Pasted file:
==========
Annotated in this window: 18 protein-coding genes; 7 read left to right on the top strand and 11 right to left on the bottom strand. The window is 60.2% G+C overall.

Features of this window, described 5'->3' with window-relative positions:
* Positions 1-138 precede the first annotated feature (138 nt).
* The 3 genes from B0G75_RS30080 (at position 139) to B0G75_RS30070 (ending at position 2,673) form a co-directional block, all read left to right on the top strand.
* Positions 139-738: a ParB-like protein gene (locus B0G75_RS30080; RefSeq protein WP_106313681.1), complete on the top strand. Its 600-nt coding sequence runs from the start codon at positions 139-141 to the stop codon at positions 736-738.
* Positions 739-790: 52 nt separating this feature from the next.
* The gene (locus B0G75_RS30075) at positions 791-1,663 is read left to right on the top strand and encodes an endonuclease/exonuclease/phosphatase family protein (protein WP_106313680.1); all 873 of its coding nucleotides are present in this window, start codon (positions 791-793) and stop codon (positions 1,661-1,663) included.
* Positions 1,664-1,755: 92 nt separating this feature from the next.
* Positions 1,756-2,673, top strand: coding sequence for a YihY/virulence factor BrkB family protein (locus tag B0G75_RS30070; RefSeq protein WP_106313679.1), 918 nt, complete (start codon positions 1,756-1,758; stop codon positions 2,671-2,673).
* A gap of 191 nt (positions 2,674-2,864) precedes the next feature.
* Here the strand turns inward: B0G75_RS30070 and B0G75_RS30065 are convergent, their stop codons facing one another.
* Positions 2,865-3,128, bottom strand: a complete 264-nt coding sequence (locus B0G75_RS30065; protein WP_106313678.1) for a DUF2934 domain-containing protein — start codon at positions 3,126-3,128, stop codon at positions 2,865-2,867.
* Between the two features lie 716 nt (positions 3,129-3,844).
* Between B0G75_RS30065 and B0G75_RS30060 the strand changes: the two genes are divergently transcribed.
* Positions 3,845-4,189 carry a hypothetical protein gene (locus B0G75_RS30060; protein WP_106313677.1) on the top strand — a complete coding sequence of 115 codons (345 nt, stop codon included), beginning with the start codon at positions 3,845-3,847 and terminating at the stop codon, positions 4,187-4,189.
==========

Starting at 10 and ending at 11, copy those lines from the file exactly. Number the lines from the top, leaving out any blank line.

* A gap of 191 nt (positions 2,674-2,864) precedes the next feature.
* Here the strand turns inward: B0G75_RS30070 and B0G75_RS30065 are convergent, their stop codons facing one another.